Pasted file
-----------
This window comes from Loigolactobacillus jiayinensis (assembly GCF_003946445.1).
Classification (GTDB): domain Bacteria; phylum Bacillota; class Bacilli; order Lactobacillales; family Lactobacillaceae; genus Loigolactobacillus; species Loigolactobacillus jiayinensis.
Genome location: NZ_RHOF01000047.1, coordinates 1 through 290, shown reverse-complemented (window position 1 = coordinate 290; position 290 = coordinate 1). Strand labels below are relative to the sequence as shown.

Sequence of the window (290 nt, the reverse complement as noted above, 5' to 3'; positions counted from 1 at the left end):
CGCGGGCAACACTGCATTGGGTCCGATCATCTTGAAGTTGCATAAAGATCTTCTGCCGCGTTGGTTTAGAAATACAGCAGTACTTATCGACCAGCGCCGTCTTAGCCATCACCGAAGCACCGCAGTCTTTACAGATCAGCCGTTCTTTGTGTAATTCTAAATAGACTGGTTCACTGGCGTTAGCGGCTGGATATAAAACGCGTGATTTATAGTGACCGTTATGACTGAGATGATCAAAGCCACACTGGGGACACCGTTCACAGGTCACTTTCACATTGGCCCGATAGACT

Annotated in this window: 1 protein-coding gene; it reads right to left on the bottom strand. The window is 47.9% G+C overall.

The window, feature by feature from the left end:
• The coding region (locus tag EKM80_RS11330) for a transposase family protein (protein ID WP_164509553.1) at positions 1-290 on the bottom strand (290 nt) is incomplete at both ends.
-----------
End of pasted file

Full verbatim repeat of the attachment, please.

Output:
This window comes from Loigolactobacillus jiayinensis (assembly GCF_003946445.1).
Classification (GTDB): domain Bacteria; phylum Bacillota; class Bacilli; order Lactobacillales; family Lactobacillaceae; genus Loigolactobacillus; species Loigolactobacillus jiayinensis.
Genome location: NZ_RHOF01000047.1, coordinates 1 through 290, shown reverse-complemented (window position 1 = coordinate 290; position 290 = coordinate 1). Strand labels below are relative to the sequence as shown.

Sequence of the window (290 nt, the reverse complement as noted above, 5' to 3'; positions counted from 1 at the left end):
CGCGGGCAACACTGCATTGGGTCCGATCATCTTGAAGTTGCATAAAGATCTTCTGCCGCGTTGGTTTAGAAATACAGCAGTACTTATCGACCAGCGCCGTCTTAGCCATCACCGAAGCACCGCAGTCTTTACAGATCAGCCGTTCTTTGTGTAATTCTAAATAGACTGGTTCACTGGCGTTAGCGGCTGGATATAAAACGCGTGATTTATAGTGACCGTTATGACTGAGATGATCAAAGCCACACTGGGGACACCGTTCACAGGTCACTTTCACATTGGCCCGATAGACT

Annotated in this window: 1 protein-coding gene; it reads right to left on the bottom strand. The window is 47.9% G+C overall.

The window, feature by feature from the left end:
• The coding region (locus tag EKM80_RS11330) for a transposase family protein (protein ID WP_164509553.1) at positions 1-290 on the bottom strand (290 nt) is incomplete at both ends.